Google Transparency Report shows U.S., Brazil make most data removal requests
- — 22 September, 2010 06:47
Google has introduced a Transparency Report that lets you see which countries are asking the search company for data on its users and making requests for data removal.
An ulterior motive for Google is to lessen censorship by exposing the requests to the public.
Google shows a list of countries and the number of data requests and data removal requests, and you can click on an interactive map that allows you zero in on how many removal requests were granted in part or entirely. Google breaks down which services, such as Gmail and Blogger, the data removal requests are associated with, plus includes information on whether the request resulted from a court order.
The United States made near 4,300 data requests between January and June and asked for 128 data removals. The data requests number was by far the highest of any country listed, though data is not provided for all countries (China’s data is not on there because the country considers censorship demands to be state secrets, according to Google. The company has been working to co-exist with China in the wake of the Beijing government’s decision this summer to renew Google’s license to do business there.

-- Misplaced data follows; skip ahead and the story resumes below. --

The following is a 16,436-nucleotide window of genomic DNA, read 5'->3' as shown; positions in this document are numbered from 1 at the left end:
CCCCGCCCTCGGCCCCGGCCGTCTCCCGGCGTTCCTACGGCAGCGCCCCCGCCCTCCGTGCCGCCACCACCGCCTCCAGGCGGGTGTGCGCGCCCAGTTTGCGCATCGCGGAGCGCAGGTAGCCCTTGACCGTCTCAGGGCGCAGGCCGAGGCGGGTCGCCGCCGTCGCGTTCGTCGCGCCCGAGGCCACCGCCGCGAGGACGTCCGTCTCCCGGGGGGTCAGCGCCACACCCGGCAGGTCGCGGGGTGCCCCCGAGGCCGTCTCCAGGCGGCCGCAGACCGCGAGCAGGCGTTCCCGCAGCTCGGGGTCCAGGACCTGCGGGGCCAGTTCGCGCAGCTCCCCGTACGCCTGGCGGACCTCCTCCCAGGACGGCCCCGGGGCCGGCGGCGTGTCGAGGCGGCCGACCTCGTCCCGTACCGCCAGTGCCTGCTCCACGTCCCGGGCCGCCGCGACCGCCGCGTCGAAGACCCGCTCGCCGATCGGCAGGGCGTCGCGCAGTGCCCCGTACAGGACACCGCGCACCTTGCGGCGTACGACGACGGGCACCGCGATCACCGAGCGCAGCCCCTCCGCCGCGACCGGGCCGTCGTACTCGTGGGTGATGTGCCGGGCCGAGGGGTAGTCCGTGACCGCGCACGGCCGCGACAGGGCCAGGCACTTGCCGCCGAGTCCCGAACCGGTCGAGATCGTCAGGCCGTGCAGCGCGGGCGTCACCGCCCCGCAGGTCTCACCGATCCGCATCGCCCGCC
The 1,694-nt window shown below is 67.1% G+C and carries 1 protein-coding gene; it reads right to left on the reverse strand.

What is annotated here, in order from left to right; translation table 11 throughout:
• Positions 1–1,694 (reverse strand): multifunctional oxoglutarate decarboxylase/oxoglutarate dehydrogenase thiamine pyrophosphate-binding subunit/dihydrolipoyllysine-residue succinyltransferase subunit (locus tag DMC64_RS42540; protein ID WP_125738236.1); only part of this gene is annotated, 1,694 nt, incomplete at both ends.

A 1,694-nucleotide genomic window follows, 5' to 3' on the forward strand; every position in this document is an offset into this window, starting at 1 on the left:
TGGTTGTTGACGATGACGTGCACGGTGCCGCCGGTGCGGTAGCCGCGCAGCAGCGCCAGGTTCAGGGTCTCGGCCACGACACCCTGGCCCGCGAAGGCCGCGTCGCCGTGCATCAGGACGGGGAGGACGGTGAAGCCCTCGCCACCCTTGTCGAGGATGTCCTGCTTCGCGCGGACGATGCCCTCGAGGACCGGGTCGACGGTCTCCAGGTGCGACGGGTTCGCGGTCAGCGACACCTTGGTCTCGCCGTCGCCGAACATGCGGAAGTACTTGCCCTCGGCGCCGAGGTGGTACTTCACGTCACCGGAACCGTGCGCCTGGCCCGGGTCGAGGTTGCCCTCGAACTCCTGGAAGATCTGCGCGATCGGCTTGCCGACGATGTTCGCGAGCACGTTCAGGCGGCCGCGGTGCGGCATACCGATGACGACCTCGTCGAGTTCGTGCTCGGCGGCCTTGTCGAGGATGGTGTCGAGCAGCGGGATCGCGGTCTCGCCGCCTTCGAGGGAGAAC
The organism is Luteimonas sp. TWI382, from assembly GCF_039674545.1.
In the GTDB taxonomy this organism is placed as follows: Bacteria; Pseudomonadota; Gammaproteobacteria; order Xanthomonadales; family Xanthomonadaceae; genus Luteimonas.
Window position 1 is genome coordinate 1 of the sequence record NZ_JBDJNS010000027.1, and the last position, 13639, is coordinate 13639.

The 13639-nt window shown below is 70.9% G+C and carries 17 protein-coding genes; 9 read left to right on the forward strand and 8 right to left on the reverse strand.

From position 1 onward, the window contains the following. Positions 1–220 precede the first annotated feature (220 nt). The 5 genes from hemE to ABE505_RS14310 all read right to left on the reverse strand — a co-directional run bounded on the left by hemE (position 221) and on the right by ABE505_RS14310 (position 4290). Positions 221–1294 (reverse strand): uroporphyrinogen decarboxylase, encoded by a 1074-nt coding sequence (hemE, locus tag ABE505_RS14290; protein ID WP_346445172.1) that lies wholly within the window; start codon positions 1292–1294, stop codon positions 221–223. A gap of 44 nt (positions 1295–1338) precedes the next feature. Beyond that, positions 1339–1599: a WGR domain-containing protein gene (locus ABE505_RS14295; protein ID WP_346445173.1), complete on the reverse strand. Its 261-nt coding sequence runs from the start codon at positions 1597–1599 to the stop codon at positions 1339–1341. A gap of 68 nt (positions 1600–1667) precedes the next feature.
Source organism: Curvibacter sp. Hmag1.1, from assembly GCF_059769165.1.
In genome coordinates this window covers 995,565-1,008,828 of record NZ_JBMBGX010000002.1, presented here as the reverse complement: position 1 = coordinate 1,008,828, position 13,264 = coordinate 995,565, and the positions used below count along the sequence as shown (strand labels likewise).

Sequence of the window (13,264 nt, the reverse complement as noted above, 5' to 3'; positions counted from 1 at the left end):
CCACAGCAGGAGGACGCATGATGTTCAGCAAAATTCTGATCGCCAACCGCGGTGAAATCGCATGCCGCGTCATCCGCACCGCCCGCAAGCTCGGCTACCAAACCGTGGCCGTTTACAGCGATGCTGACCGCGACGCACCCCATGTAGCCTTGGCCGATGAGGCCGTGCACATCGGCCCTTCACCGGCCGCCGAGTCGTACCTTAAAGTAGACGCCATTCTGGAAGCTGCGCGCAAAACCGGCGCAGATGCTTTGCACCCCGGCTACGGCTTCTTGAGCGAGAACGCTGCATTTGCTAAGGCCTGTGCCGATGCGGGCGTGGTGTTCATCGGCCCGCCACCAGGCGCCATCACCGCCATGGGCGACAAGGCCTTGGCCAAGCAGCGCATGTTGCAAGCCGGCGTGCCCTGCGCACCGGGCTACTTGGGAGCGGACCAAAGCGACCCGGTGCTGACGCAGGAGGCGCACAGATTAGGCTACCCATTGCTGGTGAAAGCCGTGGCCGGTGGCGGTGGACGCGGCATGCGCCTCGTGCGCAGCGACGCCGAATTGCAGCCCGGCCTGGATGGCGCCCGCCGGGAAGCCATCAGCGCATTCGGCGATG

Brazil made the most requests for data removal with 398.
Google says about 83 per cent of the U.S. requests for data removal were complied with, and an interactive map on the site shows a breakdown of which Google services were involved.
The other part of the Transparency Report lets you search historic traffic trends by country and by Google service. Traffic is measured on a scale from 0 to 100 and updated as data is collected and digested (it was a couple of days behind when we looked). A traffic outage might be caused by a government blocking it, a cable cut or something else – that isn’t clear from this view unfortunately.
The new Google traffic monitoring offering replaces and expands upon an earlier Mainland China Services Availability page.
Google acknowledges that the Transparency Report is a work in progress, as it tries to figure out the best way to present the data it collects.